Was that necessary?
Reading the articles about the trial accusing Eric Scott Kindley of sex crimes against women he was transporting from jail to jail was horrifying.
Linda Satter did an excellent job of reporting the details of the case against him, and the way the trial proceeded, but I'm dumbfounded why she felt it necessary to include these details about the two women whom Kindley allegedly assaulted: One, she wrote, is "dark-haired and heavyset" and the other is "a tall, lean blond."
What do those descriptions have to do with anything? Where is her description of what Kindley looked like?
I must admit when I read those passages and went back to the byline I was surprised the article was written by a woman. I won't conclude why an article about a man who allegedly sexually assaulted these women included a description of what they looked like, but if I did it wouldn't be flattering to the author.
It's not your concern
I have lived eight decades, raised a family, traveled the world and earned a master's degree, yet Jason Rapert and his fellow legislators do not believe I am competent enough to manage my reproductive health issues.
Missy Irvin told the legislators she chose to have her baby when she learned she was pregnant and unmarried. She voted to deny every female in the state of Arkansas the right to make that decision.
Nobody is for abortion until life throws them a curve ball and they feel that is their only choice. Recently I read that a 9-year-old girl was pregnant due to incest. Are you really going to insist this child carry a baby for nine months? How about the women who have a Zika baby, or one whose baby is abnormal?
You do not know why a woman has an abortion, nor should you know. This is between her and her doctor and her conscience. The Supreme Court got it right the first time. We do not need to return to back-alley abortions or home remedies of coat hangers and caustic substances.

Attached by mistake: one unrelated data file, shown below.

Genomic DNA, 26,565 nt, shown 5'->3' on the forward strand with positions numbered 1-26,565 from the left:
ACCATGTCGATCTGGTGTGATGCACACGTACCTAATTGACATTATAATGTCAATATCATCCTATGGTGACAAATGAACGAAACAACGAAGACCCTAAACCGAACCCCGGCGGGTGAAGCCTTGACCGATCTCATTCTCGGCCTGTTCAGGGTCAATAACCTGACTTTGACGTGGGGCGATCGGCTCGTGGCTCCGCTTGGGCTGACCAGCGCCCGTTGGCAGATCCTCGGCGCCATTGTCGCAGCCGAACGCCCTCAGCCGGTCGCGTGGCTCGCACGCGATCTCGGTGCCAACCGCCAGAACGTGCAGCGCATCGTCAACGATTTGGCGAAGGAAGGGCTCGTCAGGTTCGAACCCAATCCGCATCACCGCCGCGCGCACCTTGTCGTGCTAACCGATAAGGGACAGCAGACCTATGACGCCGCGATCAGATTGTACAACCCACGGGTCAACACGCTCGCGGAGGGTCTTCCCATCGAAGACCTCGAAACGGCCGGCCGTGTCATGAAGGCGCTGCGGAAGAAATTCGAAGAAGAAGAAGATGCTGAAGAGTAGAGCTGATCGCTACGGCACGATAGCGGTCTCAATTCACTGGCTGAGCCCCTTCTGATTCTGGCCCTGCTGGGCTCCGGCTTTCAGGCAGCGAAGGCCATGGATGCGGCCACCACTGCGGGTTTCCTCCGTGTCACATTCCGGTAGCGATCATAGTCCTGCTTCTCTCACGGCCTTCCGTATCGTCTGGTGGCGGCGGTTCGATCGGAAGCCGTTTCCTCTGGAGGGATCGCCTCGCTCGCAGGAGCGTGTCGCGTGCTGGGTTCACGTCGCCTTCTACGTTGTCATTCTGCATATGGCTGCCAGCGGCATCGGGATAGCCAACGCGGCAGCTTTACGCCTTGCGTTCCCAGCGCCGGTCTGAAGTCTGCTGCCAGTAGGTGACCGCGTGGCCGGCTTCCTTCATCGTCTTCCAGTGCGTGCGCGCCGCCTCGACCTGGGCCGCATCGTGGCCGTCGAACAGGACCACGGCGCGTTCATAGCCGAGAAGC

It's time the Legislature stops using this issue as a political football and gives women credit for having enough intelligence to make the decision that is best for them. Mind your own business.
North Little Rock
Tom Cotton went public with a theory that the coronavirus could be a bio-weapon that got loose from a Chinese military lab near Wuhan a couple of weeks ago.
Then late last week a doctor from Texas Children's Hospital said that they were working on a vaccine for the coronavirus in 2016 but ran out of funding.
The obvious question, then, is how could an identified virus in 2016 be a bio-weapon in 2020? Seems like our senator is starting to have some credibility issues.
North Little Rock
Make correct decision
As a citizen of Hot Springs, and with one confirmed case and three non-confirmed coronavirus cases, I was concerned last week. Now I'm just upset with local, state, and the federal government.
Oaklawn Park has one of its biggest stakes races this weekend, which draws people from all over the country. With other sports going ahead without fans, it seems Oaklawn has not addressed this issue. What makes this worse is the owners, jockeys, and trainers travel all over the country; a lot of them use private planes. They are not being monitored by the Arkansas Health Department to my knowledge. And it's a disaster waiting to happen!
Considering that Hot Springs has one of the largest groups of people over 60, we are sitting on a powder keg. Everyone in government has not taken this seriously from top to bottom, and We the People need to make the correct decision and demand that our local and state governments make the correct decisions. Call your state rep, call the governor, call your local officials and demand that these events are shut down.
This is no longer a joke or nothing serious; it's an official worldwide pandemic. We had a pandemic of this magnitude in 1918; 50 million people died. Let that sink in.
We can beat this if We the People demand our government do the right thing.
Must work together
Our nation is currently facing a significant health crisis with the coronavirus epidemic. This is the time for all government officials, including both Republican and Democratic members of Congress as well as those in the Trump administration, to put aside their personal and political differences and work together for the good of the nation.
The real question is: Are we still able to do that like we once did following Pearl Harbor?
I would like to hope so, but the events of recent years have left me wondering if that is still possible in this country.
North Little Rock
But if they can play
If it's not safe for fans to attend games, how is it safe for players?
It's about money, folks. It may be time to stop playing around and everyone just stay home.
Editorial on 03/13/2020
Print Headline: Letters